The aim of the tutorial is to firstly provide an introduction to evolutionary algorithm hyper-heuristics. An overview of evolutionary algorithm hyper-heuristics will be provided, examining each of the four types of hyper-heuristics. The EvoHyp library will be used to demonstrate the implementation of a genetic algorithm hyper-heuristic for the case studies for selection hyper-heuristics and a genetic programming hyper-heuristic for the generation hyper-heuristics. Theoretical aspects of evolutionary algorithm hyper-heuristics will be presented. Challenges in the implementation of evolutionary algorithm hyper-heuristics will be highlighted. The use of hyper-heuristics for the automated design of evolutionary algorithms will be examined as well as the application of evolutionary algorithm hyper-heuristics for the design of machine learning techniques. The tutorial will end with a discussion session on future directions in this field.
One of the most challenging problems in solving optimization problems with evolutionary algorithms is the selection of several control parameters for adjusting the behaviour of the algorithms. Suitable control parameter values need to be found, and their choice can have a significant impact on the performance of the algorithm. Different parameter settings can be optimal at different stages of the optimization process: at the beginning, in the exploration phase of an optimization process, one may want to increase the chance of finding the most promising regions of the search space, while later in the exploitation phase, to stay focused within the promising area. The ambition of this tutorial is to contribute towards a more systematic use of dynamic parameter choices/setting. We survey existing techniques to automatically select control parameter values on the fly. We will discuss both theoretical and experimental results that demonstrate the unexploited potential of non-static parameter choices.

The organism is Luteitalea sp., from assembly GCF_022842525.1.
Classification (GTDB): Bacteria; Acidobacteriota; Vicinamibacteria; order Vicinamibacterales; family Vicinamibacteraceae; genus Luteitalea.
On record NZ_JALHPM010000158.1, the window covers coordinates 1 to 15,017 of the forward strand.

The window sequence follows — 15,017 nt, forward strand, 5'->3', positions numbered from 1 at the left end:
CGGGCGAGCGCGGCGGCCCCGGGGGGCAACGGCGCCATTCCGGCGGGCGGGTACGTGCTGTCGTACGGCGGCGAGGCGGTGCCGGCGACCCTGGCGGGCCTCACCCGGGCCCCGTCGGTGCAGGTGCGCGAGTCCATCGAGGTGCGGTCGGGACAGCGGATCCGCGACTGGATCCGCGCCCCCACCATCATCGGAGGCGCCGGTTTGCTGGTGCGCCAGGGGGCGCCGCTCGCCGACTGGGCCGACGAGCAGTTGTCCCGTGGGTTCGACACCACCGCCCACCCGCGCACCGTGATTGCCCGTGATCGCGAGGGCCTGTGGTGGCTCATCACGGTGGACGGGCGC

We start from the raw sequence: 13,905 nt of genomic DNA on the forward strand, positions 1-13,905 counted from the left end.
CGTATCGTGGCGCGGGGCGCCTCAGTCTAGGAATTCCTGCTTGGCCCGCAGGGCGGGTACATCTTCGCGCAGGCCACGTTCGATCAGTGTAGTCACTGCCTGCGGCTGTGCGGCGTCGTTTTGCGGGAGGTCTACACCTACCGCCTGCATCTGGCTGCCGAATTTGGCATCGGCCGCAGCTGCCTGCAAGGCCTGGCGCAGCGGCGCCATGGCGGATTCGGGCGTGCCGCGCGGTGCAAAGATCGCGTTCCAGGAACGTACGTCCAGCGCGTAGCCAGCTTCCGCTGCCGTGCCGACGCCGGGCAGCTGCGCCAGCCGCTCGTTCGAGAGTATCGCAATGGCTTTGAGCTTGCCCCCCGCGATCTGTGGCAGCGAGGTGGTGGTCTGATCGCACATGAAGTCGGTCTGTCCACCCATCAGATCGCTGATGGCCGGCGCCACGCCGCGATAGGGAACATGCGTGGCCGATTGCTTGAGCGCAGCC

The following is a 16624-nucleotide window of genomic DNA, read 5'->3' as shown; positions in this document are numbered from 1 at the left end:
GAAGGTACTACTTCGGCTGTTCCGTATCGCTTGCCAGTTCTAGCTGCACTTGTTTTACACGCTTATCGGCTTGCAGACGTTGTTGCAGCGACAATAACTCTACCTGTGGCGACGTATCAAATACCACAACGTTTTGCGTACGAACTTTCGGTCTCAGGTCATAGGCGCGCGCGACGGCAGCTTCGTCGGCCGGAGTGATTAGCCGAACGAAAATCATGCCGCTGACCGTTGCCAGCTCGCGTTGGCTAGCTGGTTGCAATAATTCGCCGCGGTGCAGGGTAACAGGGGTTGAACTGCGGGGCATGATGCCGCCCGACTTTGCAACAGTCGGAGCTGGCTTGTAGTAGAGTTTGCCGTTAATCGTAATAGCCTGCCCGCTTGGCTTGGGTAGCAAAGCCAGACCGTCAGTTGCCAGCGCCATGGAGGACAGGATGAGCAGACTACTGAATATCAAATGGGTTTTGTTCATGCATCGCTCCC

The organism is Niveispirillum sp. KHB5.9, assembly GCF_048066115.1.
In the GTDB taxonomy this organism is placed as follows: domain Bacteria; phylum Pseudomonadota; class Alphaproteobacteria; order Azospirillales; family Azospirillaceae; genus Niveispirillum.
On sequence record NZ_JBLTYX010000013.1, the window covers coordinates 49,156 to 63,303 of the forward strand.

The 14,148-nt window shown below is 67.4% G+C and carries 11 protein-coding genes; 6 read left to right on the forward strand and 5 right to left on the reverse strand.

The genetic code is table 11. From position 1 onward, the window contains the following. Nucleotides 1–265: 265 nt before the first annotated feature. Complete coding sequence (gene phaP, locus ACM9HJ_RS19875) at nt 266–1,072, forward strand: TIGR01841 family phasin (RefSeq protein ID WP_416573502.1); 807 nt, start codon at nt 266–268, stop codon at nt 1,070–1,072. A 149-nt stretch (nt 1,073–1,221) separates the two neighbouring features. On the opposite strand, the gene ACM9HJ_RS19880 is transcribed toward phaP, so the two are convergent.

In the classical setting evolutionary algorithms (EAs) are used to compute a solution of high quality with respect to the objective function or a set of trade-off solutions in the field multi-objective optimization. Here, diversity preservation is usually introduced as a means to prevent premature convergence.
In many engineering applications it is beneficial to produce a set of solutions that is (1) of high quality and (2) diverse with respect to the search space or features of the given problem. evolutionary diversity optimization enables the computation of a large variety of new and innovative solutions that are unlikely to be produced by traditional evolutionary computation methods. A related field of study is novelty search where EAs are used to discover new solutions without focusing on explicit objectives as a driver for the search process with the goal to explore solutions that are different to the ones previously obtained.